It was the chocolate chip cookies.
My wife, Janie, who for years has entered her award-winning baked goods in the Indiana State Fair, was upset because she failed to earn a blue ribbon last summer. Upon inquiry, she was informed that her chocolate chip cookies were slightly burned on the bottom. (I have always been one of her official tasters, and they looked OK to me.) She blamed her lack of success on an unreliable 25-year-old oven that had to go.
I offered some helpful advice: "Replace the oven? Why not just take the cookies out earlier?" That was a bad move. I retreated with, "Sure, honey, it's OK with me. Let's buy a new oven." Two weeks later, I came home early from work one afternoon and found Janie huddled with a bunch of men around our kitchen counter. They were looking at construction drawings-you know, plans and specifications that roll up into the size and heft of a fire hydrant.
Women instinctively know that you don't put a new oven in an old kitchen. It's somewhere in their DNA. Janie had embarked on a complete remodeling program. I made a cogent argument: "Didn't you love this kitchen when we built it 25 years ago?" "Yes." "Then what's changed?" After 40 years of marriage, I should have known that line of reasoning would go over like a sunken soufflÃ©.
That was three months ago and Janie hasn't made a home-cooked meal since. She can't. Our kitchen looks like the aftermath of Hurricane Katrina. I have eaten out more often than Barack Obama. I miss my favorite meal, breakfast. All I ever wanted out of a kitchen was someplace to fry an egg. Instead, my car is full of banana peels.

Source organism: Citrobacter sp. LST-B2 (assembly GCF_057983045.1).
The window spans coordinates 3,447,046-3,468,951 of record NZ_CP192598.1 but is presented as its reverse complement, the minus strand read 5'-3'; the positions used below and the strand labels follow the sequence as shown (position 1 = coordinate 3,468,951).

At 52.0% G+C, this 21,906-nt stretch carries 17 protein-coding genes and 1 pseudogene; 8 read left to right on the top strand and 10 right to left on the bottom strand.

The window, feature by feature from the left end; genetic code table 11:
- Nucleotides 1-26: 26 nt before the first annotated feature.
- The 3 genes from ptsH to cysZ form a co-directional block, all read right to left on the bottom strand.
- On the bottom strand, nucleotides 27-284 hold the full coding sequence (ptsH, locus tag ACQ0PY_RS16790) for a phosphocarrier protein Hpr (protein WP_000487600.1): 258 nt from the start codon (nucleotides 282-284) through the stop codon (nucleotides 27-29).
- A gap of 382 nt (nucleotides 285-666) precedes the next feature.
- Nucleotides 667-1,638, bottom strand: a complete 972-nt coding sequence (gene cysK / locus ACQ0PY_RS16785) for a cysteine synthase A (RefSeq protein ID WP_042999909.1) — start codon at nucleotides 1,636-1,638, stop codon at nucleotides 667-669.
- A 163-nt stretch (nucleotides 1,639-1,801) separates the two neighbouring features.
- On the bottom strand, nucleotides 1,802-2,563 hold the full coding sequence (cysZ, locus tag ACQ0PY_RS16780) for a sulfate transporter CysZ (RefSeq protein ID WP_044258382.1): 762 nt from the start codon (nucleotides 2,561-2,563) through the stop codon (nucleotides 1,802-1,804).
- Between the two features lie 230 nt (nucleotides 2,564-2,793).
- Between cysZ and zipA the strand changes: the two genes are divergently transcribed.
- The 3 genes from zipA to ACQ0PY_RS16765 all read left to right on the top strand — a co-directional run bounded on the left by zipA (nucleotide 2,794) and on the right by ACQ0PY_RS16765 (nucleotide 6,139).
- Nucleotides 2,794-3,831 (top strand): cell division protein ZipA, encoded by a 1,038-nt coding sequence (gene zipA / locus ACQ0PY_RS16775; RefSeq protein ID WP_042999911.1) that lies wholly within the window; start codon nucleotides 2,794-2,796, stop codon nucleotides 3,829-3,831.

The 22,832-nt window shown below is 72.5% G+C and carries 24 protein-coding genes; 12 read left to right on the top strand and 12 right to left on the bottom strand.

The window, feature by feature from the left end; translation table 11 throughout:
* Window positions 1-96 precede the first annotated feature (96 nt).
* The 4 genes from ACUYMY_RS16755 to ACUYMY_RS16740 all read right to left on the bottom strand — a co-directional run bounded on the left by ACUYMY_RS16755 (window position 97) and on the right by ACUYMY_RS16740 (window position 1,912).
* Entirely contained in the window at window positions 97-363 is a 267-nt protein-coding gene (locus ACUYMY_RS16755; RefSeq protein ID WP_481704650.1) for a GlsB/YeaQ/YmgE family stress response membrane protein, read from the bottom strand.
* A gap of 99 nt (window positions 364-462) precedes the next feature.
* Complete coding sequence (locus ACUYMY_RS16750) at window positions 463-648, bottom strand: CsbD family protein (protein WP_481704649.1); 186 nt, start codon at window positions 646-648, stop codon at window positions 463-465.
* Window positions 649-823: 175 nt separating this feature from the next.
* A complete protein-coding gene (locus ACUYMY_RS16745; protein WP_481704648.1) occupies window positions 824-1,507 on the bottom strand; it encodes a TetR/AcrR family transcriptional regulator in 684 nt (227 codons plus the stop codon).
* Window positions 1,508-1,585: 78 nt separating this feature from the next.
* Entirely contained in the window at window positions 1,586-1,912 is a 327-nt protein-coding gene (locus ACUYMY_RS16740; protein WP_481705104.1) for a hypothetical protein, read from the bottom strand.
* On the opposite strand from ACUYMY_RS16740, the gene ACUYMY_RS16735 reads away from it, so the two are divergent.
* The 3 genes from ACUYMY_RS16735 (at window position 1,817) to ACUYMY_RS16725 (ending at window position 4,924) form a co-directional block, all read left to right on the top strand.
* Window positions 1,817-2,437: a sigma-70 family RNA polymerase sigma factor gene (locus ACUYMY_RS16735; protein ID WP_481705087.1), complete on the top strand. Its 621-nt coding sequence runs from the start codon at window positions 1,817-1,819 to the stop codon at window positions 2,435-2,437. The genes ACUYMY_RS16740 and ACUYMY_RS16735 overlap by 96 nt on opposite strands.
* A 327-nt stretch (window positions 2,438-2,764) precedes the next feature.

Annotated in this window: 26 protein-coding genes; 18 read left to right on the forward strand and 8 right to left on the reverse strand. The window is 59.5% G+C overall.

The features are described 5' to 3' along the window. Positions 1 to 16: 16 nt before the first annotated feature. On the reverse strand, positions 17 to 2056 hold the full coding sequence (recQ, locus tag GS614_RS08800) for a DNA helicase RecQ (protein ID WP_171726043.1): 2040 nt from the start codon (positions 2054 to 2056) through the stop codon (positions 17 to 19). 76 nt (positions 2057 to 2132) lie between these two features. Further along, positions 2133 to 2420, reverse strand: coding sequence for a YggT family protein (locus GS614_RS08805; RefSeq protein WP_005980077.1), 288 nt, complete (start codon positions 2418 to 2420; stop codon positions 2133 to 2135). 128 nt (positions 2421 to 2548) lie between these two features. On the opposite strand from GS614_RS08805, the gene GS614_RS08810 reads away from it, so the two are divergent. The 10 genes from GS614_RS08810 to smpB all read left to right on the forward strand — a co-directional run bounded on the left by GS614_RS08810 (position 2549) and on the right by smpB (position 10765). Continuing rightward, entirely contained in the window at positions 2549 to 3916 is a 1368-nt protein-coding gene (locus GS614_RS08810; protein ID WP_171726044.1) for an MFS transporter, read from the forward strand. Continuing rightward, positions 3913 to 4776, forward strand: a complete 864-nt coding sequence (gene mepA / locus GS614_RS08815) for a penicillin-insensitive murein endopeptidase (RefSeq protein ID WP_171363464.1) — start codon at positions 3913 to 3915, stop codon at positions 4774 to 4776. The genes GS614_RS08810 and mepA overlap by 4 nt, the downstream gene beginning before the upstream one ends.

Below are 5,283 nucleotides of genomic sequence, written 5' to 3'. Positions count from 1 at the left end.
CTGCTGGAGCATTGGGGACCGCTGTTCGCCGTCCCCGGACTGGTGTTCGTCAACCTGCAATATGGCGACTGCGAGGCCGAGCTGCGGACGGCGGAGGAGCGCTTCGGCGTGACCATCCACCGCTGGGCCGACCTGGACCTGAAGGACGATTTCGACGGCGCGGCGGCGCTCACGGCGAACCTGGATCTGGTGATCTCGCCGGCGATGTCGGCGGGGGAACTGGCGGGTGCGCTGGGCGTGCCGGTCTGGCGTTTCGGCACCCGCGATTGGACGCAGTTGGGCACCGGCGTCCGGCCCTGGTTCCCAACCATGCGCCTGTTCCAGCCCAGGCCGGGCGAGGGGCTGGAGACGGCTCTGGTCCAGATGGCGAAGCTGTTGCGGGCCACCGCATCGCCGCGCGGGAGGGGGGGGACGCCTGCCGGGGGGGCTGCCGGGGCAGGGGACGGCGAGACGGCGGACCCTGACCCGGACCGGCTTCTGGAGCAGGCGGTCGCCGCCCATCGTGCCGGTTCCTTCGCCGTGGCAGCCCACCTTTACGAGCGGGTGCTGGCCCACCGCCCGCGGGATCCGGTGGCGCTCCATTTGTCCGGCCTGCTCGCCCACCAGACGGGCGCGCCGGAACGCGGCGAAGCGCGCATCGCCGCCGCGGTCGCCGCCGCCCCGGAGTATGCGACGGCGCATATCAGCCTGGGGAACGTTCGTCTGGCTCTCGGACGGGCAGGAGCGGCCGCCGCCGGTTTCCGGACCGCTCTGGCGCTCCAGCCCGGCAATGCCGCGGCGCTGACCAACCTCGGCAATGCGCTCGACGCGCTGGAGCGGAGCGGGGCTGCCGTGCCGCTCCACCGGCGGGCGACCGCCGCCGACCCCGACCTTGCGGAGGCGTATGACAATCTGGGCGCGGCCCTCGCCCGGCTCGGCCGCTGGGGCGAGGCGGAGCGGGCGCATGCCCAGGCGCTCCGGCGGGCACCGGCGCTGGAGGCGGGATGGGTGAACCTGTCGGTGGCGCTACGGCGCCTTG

I am an honored patron and aficionado of the neighborhood restaurant scene. Come to me for advice if you want to take your spouse out to dinner. I can rate the hamachi at Ocean World, Noah Grant's and Kona Jack's. Do you like Italian food? Ask me to limn the nuances of eggplant at Salvatore's, Amalfi and Pamfilio's. Pizza? Do I know pizza. I can give you the provenance of a slice of pepperoni. If you go to Mitchell's in Clay Terrace, ask the chef for The Mickey Maurer Special. Did you know there is a Chinese restaurant on three corners of 86th Street and Ditch Road?
The remodeling project has grown like the rising cloud of a nuclear blast. Janie needed to refinish the floors in the new kitchen. But why stop there? Floor work spread to the adjoining breakfast room and down the hall to the laundry room. Not only has the kitchen been rendered useless, for a few days I could not sleep in my own home because it smelled like Chernobyl. That odor has abated. Now when I walk in the house, I'm greeted with that euphoric aroma of fresh glue.
We stopped locking the back door. Plumbers, painters, carpenters, electricians, floor men, ceiling guys, cabinet makers, designers-contractors come and go like out-of-town family. Ah, but they can't eat me out of house and home.
Last week, some appliances were delivered. Janie made me an egg on her new gas stove. I paid a fortune for that breakfast (that includes the price of the egg). The first thing out of the new oven better be a chocolate chip cookie.
Janie has been wandering around the house with her hand on her chin. The other day, she winked and said, "You know, I think we should replace the TV in the family room."
We finally have a projected finish date. Last night, Janie said, "We should do something to celebrate our new kitchen. Let's go out to dinner."
Maurer is a shareholder in IBJ Media Corp., which owns the Indianapolis Business Journal. His column appears every other week. To comment on this column, send e-mail to firstname.lastname@example.org.